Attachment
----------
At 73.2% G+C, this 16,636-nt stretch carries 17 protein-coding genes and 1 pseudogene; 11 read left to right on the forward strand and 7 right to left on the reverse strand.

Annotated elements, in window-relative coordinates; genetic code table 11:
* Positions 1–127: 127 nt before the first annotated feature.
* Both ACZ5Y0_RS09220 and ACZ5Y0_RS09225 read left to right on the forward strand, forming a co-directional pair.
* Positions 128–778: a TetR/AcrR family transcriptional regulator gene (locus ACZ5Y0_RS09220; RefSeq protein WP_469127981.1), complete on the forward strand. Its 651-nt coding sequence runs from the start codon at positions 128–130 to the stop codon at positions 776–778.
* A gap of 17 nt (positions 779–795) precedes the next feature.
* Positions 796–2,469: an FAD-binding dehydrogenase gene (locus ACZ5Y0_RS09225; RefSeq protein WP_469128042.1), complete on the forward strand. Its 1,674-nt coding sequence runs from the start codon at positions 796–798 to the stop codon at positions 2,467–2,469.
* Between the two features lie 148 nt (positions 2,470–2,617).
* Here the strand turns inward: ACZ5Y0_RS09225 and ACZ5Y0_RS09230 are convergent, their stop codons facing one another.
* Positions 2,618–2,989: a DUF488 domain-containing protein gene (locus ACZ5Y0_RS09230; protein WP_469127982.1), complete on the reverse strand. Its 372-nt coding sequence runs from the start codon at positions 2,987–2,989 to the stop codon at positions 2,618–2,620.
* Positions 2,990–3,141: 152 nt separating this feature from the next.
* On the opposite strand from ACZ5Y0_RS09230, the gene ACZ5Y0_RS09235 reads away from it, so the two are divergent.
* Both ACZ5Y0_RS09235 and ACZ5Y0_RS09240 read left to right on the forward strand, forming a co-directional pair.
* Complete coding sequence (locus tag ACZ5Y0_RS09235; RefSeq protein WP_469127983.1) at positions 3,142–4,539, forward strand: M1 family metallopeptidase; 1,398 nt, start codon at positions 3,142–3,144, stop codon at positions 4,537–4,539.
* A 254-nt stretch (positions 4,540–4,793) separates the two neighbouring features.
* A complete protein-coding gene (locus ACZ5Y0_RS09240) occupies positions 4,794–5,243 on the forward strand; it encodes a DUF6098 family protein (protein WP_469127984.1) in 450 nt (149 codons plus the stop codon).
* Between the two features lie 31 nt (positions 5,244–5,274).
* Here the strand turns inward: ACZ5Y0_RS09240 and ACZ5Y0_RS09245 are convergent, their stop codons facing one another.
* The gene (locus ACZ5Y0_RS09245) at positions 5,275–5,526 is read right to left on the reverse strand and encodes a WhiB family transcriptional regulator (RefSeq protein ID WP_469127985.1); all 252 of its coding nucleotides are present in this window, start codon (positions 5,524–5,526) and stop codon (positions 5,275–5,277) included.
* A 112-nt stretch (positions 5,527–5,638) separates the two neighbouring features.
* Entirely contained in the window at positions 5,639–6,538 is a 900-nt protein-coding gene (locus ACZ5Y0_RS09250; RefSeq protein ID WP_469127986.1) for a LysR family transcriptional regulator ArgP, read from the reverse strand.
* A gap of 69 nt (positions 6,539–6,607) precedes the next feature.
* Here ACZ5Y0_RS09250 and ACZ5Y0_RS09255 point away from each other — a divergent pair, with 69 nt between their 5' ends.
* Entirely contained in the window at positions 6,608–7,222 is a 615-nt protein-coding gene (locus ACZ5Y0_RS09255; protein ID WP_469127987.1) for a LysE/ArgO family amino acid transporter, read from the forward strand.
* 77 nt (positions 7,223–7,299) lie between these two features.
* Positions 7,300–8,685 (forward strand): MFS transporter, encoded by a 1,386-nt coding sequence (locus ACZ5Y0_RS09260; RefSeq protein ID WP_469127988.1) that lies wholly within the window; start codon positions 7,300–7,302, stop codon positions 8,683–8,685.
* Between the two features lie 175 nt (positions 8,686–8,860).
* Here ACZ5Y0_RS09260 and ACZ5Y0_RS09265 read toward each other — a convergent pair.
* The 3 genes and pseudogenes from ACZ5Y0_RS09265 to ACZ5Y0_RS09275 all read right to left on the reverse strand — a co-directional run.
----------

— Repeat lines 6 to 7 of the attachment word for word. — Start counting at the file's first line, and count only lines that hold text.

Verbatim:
* A gap of 17 nt (positions 779–795) precedes the next feature.
* Positions 796–2,469: an FAD-binding dehydrogenase gene (locus ACZ5Y0_RS09225; RefSeq protein WP_469128042.1), complete on the forward strand. Its 1,674-nt coding sequence runs from the start codon at positions 796–798 to the stop codon at positions 2,467–2,469.